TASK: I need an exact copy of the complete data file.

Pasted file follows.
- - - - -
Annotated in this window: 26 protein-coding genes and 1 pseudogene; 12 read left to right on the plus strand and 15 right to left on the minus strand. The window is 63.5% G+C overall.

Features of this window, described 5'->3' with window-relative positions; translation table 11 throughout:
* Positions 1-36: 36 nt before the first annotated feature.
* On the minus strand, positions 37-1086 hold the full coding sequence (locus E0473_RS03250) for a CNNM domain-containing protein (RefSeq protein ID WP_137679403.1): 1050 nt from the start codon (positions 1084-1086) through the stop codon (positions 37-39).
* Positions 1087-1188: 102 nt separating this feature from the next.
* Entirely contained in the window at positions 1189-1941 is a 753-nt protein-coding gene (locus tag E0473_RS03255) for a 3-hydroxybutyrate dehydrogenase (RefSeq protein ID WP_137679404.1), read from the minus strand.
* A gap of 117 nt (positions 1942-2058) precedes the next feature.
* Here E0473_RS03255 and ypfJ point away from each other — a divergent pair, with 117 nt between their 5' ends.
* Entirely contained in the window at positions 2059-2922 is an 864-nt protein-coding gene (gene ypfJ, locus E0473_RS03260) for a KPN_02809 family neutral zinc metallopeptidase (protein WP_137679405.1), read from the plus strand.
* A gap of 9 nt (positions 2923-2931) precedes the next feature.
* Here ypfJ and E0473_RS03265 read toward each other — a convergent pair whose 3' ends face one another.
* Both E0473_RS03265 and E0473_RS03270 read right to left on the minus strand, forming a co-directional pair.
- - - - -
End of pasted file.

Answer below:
Annotated in this window: 26 protein-coding genes and 1 pseudogene; 12 read left to right on the plus strand and 15 right to left on the minus strand. The window is 63.5% G+C overall.

Features of this window, described 5'->3' with window-relative positions; translation table 11 throughout:
* Positions 1-36: 36 nt before the first annotated feature.
* On the minus strand, positions 37-1086 hold the full coding sequence (locus E0473_RS03250) for a CNNM domain-containing protein (RefSeq protein ID WP_137679403.1): 1050 nt from the start codon (positions 1084-1086) through the stop codon (positions 37-39).
* Positions 1087-1188: 102 nt separating this feature from the next.
* Entirely contained in the window at positions 1189-1941 is a 753-nt protein-coding gene (locus tag E0473_RS03255) for a 3-hydroxybutyrate dehydrogenase (RefSeq protein ID WP_137679404.1), read from the minus strand.
* A gap of 117 nt (positions 1942-2058) precedes the next feature.
* Here E0473_RS03255 and ypfJ point away from each other — a divergent pair, with 117 nt between their 5' ends.
* Entirely contained in the window at positions 2059-2922 is an 864-nt protein-coding gene (gene ypfJ, locus E0473_RS03260) for a KPN_02809 family neutral zinc metallopeptidase (protein WP_137679405.1), read from the plus strand.
* A gap of 9 nt (positions 2923-2931) precedes the next feature.
* Here ypfJ and E0473_RS03265 read toward each other — a convergent pair whose 3' ends face one another.
* Both E0473_RS03265 and E0473_RS03270 read right to left on the minus strand, forming a co-directional pair.